Ravnica is primarily concerned with external trade and internal intrigue, and other than maintaining an astral navy to keep the trade routes open, especially between the six dozen-ish lesser moons of Jupiter. These lesser moons are much lesser, the overwhelming majority being a few square miles, enough to support a single farming hamlet that ships their crop to Ravnica for sale. A scant handful manage the size of a single small country like Switzerland, and most of these are outposts run by one or, very occasionally, two or three of the Ravnican guilds.

Despite the significant power of Ravnican fleets, the guilds’ lack of concern for the Jovian neighborhood means that they don’t really care about the Burning Legion’s campaign of conquest across the lesser moons so long as none of their own outposts are targeted. For that matter, they weren’t super alarmed when the Legion captured Draenor. They did prepare their fleet for a confrontation, because obviously, but they didn’t even bother coming to Azeroth’s defense during the first invasion (their plan was to counterattack after Azeroth was defeated, when the Burning Legion would be at their weakest, but while it was touch and go for a bit, Azeroth has never actually lost a war with the Legion).

Azeroth and especially Oerth do not really have their shit together at all. They’re consumed with constant internal conflict, not just the guild intrigues of Ravnica but total and generational (if not more frequent) war. Whether the titanic clash of armies of Azeroth or the constant free-for-all of Oerth, the two worlds have limited influence on the rest of the Jovian neighborhood due to their internal conflicts (with the exception of Azeroth successfully stymying the Burning Legion’s expansion – which notably happened only because the Burning Legion represented a common enemy great enough to convince the Horde and Alliance to put their differences aside). In particular, on Oerth the secrets of extra-planetary travel are a jealously guarded secret of a de facto aristocracy of powerful wizards and other adventurers. While most people on Oerth know that ships come from the sky bearing mysterious goods and that the Free City of Greyhawk is some kind of major port for them, very few people have any idea how to actually get such a vessel for themselves.

The Burning Legion hasn’t left the world of Oerth entirely alone. They instigated the Greyhawk Wars and have periodically provided shelter to various Oerth supervillains while they recuperated, in the hopes of weakening the world the same way they used the orcs of Draenor to try and weaken the Alliance nations on Azeroth. The Burning Legion has not yet attacked Oerth in force for two reasons. First, they considered Azeroth more valuable but still within their ability to conquer, and second, when they proved not to be the case, their pride was stung and they became fixated on avenging their defeat. These are all fairly recent events, still – from the invasion of the Burning Legion depicted in WarCraft III to the current expansion of WoW is only about 15 years – so it’s not like it’s a grudge that’s lasted centuries and it’s not unreasonable that a thoroughly beaten Burning Legion might set its sights on the weaker Oerth (though it’s not as weak as all that, Mordenkainen and co. still being out and about) rather than continuing to hurl itself uselessly against Azeroth. A major strategic issue the Burning Legion now faces, however, is that they might be weak enough for Ravnica to finish off just to get them to stop making trouble in the region.

While the Burning Legion serve as sort of arch-villains of the Jovian region, the Phyrexians have that role in the Saturnian region. Magic: the Gathering worlds tend to have only a few dozen landmarks which are usually individual forests, mountains, cities, etc. which means they rarely need more than a single small continent to be represented. They also need to be different worlds from one another (though they can be combined with similar non-Magic settings) because in their source material it is explicitly impossible to get from one to another without being a planeswalker, and that’s even a plot point in Mirrodin. All this to say, small Saturnian moons are the perfect place to stick a bunch of Magic: the Gathering planes. Remember, the MtG planes are all or nothing. Excluding Birthright means Birthright fans will like the setting less – that sucks, but if we’re out of room, someone has to go. Excluding Innistrad, even if every other MtG plane is represented, means all MtG fans will like the setting less, whether or not Innistrad was their favorite plane. In the MtG setting, you can go to Innistrad. If Innistrad isn’t in our super-setting, no matter how many other MtG planes we have, we haven’t successfully included the MtG setting.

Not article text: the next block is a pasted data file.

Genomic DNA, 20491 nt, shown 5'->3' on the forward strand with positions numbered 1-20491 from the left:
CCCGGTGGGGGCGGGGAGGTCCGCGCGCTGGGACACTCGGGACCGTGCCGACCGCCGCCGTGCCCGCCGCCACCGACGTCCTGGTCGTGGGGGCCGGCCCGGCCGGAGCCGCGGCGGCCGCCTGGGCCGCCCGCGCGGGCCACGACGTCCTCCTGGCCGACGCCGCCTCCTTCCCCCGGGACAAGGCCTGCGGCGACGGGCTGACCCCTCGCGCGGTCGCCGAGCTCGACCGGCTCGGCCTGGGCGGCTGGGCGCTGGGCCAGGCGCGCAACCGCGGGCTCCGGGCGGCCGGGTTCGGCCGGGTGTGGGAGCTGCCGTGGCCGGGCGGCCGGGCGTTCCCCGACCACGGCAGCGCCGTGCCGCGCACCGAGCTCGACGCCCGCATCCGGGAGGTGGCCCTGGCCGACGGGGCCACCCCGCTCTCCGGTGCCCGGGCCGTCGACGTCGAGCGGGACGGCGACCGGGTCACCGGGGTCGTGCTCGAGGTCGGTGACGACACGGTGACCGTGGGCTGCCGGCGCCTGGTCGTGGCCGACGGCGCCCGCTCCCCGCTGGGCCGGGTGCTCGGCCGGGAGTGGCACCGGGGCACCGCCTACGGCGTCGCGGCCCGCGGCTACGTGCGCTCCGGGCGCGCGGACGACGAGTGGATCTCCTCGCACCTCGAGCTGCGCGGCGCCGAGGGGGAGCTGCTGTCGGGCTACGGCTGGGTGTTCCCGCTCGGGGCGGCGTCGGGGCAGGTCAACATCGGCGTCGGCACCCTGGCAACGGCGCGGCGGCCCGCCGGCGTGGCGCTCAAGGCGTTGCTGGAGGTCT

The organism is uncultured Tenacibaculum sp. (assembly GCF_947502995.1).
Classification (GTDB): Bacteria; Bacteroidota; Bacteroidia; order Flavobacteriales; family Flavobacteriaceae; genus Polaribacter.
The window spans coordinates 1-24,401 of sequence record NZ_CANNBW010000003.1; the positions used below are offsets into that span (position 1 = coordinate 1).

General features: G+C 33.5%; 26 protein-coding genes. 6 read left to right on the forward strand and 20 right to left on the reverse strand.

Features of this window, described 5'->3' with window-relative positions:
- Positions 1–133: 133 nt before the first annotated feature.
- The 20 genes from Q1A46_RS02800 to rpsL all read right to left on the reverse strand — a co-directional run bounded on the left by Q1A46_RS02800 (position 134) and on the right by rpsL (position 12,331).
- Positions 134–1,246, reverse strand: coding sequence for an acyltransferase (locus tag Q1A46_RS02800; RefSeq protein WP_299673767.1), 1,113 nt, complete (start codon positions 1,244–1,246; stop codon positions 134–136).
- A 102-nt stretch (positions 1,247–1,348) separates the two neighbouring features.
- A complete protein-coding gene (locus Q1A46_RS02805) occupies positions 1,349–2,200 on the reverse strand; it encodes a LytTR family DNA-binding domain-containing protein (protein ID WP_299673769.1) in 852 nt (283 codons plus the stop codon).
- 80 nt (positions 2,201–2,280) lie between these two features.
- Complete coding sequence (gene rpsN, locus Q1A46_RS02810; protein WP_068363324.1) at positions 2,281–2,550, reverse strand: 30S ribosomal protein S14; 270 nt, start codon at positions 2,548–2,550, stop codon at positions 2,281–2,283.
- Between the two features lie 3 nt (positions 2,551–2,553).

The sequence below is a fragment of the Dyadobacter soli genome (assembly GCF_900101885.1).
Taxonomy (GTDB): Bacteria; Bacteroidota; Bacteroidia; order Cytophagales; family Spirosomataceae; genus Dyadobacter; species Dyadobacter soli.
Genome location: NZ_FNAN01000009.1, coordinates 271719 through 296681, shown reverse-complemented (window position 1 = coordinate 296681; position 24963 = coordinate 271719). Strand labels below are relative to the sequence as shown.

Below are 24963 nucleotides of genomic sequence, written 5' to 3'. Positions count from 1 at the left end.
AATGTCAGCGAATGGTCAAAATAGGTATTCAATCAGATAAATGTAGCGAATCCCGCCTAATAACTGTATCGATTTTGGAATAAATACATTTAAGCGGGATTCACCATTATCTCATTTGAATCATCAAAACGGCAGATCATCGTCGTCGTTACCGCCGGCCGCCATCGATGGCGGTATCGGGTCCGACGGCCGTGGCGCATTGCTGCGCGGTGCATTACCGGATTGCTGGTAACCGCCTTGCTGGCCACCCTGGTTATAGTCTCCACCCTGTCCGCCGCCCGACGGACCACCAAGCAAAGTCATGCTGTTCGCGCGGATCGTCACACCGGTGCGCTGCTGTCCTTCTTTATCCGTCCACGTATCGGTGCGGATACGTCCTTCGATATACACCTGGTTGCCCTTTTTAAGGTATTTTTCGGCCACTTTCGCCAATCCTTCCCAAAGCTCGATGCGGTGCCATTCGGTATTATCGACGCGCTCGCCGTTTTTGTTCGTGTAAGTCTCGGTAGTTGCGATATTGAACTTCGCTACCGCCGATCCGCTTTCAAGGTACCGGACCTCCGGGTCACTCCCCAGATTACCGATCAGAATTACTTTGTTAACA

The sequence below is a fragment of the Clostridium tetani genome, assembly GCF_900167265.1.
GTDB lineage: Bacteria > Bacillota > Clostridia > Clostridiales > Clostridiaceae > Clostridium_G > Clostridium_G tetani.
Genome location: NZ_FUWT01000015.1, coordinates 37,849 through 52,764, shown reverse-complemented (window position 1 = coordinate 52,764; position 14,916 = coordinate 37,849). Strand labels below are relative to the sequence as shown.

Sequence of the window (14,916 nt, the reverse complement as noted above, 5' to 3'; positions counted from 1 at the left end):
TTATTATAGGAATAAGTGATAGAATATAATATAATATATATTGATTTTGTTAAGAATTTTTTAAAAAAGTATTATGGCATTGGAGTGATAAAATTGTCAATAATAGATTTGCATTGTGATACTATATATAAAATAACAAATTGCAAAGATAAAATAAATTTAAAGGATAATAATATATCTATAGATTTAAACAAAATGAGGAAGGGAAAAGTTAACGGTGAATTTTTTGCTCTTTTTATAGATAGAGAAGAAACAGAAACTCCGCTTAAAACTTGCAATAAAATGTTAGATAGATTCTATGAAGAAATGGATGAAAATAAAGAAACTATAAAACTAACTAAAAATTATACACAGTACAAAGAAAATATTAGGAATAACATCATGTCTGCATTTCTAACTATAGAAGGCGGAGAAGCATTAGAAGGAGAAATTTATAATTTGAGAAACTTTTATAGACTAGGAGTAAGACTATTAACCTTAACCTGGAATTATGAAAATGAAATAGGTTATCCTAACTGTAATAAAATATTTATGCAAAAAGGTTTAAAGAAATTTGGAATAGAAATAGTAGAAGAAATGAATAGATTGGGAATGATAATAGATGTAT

So Rhea is TarkirIapetus is DominariaDione is Mirrodin, and Tethys is Phyrexia. Granted, using Tethys on Phyrexia is being kind of unnecessary. In the current MtG plotline, there is no Phyrexia, so the plane doesn’t need to be included to represent the setting. Whatever planet Phyrexia once orbited, or if it was in the asteroid belt or whatever, it’s gone now. The thing is, Saturnian (and Uranian and Neptunian) moons are, with only a handful of exceptions, so tiny that they aren’t really useful for many other settings. They’re all big enough to at least contain one Europe (albeit barely in the case of little Tehtys or Dione), and many of the generic settings are undersized Europes with lots of geographically small cultures excised to make way for the big French, Italian, Russian, etc. ones, but anyone who paid attention to the discussion of Ravnica earlier will have noted that I still haven’t mentioned Saturn’s only really sizable moon, Titan. Kind of like Callisto, we’ll be squeezing as many generic settings as we can onto Titan, and since I don’t want different moons orbiting the same planet to have very similar cultures and genre (but different continents on the same planet can be more similar and it’s fine), once Titan has a few generic high fantasy settings on it, the other moons don’t.